Thursday, July 18, 2013

Love On A Rampage (Manifesto #1)

A manifesto is a communication addressed to the whole world, in which there is no other pretension other than the discovery of a means of curing instantly political, astronomical, artistic, parliamentary agronomic and literary syphilis.  It can be gentle, good-natured, it is always right, it is strong, vigorous and logical.
A propos logic, I consider myself very charming

-- Tristan TZARA

Love On A Rampage

(Manifesto #1)


All I want is to make something honestly beautiful before I die.  I believe in short-term goals.  Only at dawn and dusk is Tokyo revealed to be a seaside town.  Only once or twice a year is anyone moving slowly enough to notice.  Painters with easels and seagulls could appear at Shinjuku West Exit among the skyscrapers.  It’s that light.

Your mother and your spouse want you to be good.  Your government hopes you’ll behave.  The world is remarkably uninterested – and this is worth more than everyone’s love put together. 


I now love people I hardly liked previously.  I wish all my enemies robust genitals.  My love is the most American thing left about me.  My love is as American as opening fire in a schoolyard.  My beloveds are these strangers walking past in Shinjuku as dusk.  More specifically, this gelled boy wearing sunglasses even though it is night and a V-neck sweater even though it is May. 

I have a mania for including the excluded.  Including those who’d rather be excluded.  Pedophiles and Republicans, transgendered realtors and the winners of the bake-offs,   everyone attempting to opt out of the world, with buds in their ears, tapping away on the screens of their phones.  I am also vigorously and on principle rigorously opposed to anything designated “respectable”.

Respectability is defined as “the capacity for being entirely useless in an emergency”.  The respectable save only themselves.  And their money.

It is not possible to opt out of the world.  Finally this will become apparent.  Perhaps when  apps fail to bring rain.  It is not possible to opt out of the world.  Even now that everyone is doing so, or believes that they are, hiding like a toddler behind their own hands, believing they have disappeared.

I am, by definition, an embarrassment.  From a highly respectable family.  Just the same, I insist: if everyone was embarrassed, then wouldn’t everyone be less embarrassed over all?  And, better still, less ashamed?  

My all-American love is on a rampage, here in Shinjuku at dusk


Often I fear I have made a mistake.  I ought to have tried harder to succeed, to make something of myself.  Then I discover that well-to-do white people are trying to decide whether or not to buy their six year old daughter an iPad.  Then I am simply glad to have chosen forms of uselessness that I really enjoy and varieties of worthlessness that really appeal to me.  I am grateful for my unprofitable life, grateful above all for my chosen areas of research, fellatio and literature, one, of course, exponentially more popular than the other.


The sun is up, the air is clear, the cancer has moved to the liver.  First I cared, then I didn’t care, and now I don’t remember.  I don’t have time to win or lose.  I only have time for coffee.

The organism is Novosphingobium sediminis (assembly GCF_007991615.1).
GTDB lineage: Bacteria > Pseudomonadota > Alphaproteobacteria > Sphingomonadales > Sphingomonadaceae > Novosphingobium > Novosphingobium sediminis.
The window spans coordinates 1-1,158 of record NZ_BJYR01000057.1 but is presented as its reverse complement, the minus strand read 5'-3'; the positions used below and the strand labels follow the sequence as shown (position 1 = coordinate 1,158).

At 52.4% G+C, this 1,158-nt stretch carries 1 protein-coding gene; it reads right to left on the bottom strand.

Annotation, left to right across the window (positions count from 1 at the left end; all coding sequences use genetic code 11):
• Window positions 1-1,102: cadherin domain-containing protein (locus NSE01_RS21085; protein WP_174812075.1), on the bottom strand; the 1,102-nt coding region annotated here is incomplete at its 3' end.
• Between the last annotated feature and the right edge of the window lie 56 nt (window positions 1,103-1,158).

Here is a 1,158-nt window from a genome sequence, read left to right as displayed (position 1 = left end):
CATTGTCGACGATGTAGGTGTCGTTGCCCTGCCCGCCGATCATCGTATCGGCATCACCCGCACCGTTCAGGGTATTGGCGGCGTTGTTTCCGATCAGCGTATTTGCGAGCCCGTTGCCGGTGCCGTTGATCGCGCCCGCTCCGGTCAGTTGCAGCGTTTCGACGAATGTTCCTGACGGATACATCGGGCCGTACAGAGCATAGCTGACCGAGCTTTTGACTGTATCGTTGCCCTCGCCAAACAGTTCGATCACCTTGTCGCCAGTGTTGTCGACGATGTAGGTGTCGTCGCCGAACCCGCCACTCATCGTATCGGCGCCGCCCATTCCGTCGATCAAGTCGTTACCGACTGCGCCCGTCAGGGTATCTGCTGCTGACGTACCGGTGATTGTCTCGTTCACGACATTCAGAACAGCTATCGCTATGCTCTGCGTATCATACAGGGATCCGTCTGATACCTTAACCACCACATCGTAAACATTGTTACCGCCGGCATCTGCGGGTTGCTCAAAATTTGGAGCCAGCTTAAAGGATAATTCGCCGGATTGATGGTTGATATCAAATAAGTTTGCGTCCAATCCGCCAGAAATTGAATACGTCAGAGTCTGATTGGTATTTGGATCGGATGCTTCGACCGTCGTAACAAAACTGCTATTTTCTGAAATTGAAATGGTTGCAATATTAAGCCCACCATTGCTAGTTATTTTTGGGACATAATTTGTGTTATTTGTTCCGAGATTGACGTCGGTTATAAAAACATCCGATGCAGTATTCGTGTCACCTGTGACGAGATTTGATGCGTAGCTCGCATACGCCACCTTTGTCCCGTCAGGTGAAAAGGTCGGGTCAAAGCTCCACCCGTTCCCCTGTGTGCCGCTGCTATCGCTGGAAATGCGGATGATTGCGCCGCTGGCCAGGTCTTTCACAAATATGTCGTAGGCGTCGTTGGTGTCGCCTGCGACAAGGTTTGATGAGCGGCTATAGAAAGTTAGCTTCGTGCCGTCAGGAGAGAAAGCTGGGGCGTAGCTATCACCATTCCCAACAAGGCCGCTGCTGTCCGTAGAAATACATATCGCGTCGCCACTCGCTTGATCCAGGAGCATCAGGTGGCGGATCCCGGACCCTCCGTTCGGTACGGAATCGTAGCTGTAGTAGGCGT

Some poets tells better stories than proper story people can.  This is a highly embarrassing scandal, which no one is ever even supposed to discuss. 

Personally, Fernando Pessoa & Company is my favorite storyteller.  Entirely straight-forward and at the same time all mixed up.  As in: “I got off the train. . .”  Or: “One day, outside of space and time, / I was served up love as a dish of cold tripe.” 

The shame is more than proper story people can bear.  To be bested by poets.  It’s as if they found a dildo in their sweetheart’s sock drawer.  A dildo to whom they could hardly compare.  And when they confront her, she says, “It’s not just the size, frankly.  I also feel myself comprehensively loved.”  


Feeling inadequate?  Please be reassured.  Millions of incompetent Americans are doing a good job every day.  In banks and hospitals, in kitchens and classrooms, in bed and air traffic control.  Few things are so entirely overrated as knowing how.


All I want is to make something honestly. . .  you understand I don’t really care.  It’s more fun to gamble.  And I am not above making requests.  (What fun is it to be God if you can’t answer prayers?)

I intend to be happy. . . because I am a cuss.  Actually, I didn’t intend to be happy.  I figured I’d be miserable forever, but then I changed my mind.  I’m going to be happy because conservative taxpayers are appalled that a promiscuous homosexual with a penchant for literature might be happy.  I write my small stories because it is my calling.  (Not everyone, it turns out, is called to usefulness.) 

Moreover, I writing in honor of all those persons who would rather I shut up.  Each of the 144 volumes of my Collected Works is dedicated to a respectable person positively aghast to have their good name associated with mine.  Each of the respectable shall be embossed on the spine.


I try.  I try to try.  I try harder.  I try to try the right way for once.  I try to keep trying.  Abruptly it becomes clear that actually what I must do is locate a particular and peculiar form of listening.  A certain wavelength, which may or may not be indigo, which may or may not be ultraviolet.

I do not know how I came upon this.  It was not because I was trying. 

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